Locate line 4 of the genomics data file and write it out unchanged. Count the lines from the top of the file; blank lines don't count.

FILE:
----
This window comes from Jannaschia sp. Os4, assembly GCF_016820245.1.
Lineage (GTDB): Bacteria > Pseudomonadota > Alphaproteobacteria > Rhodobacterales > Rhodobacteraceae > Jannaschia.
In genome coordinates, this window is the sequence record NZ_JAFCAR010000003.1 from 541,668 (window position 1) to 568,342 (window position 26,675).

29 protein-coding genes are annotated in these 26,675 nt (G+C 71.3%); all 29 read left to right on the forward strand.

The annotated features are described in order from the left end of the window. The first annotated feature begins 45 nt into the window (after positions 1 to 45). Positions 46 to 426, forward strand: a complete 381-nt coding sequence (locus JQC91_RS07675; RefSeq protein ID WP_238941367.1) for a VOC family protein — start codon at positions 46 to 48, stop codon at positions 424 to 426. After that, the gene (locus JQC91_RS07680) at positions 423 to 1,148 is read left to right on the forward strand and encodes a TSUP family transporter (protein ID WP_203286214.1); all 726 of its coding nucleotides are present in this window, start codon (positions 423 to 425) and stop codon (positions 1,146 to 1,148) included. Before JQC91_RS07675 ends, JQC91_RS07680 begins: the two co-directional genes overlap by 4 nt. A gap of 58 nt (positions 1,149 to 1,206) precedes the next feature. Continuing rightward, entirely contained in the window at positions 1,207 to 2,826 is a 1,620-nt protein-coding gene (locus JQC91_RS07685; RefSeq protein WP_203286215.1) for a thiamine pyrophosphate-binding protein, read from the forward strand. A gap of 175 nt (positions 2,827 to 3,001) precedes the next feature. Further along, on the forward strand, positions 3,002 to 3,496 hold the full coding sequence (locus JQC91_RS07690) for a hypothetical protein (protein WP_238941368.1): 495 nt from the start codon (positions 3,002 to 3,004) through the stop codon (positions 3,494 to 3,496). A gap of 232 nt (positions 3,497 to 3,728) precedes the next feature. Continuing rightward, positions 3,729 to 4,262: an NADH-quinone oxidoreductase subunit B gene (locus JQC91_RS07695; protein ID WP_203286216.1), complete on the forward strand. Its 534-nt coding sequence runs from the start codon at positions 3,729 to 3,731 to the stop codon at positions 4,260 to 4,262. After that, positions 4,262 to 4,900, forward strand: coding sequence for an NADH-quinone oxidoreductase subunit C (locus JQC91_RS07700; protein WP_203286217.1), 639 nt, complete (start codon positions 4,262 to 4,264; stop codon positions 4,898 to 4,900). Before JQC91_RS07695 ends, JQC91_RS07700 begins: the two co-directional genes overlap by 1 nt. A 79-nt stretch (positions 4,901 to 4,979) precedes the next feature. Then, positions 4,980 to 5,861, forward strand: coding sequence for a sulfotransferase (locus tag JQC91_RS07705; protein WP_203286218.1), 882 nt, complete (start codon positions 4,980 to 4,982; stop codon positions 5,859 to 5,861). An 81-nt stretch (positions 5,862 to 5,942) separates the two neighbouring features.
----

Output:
29 protein-coding genes are annotated in these 26,675 nt (G+C 71.3%); all 29 read left to right on the forward strand.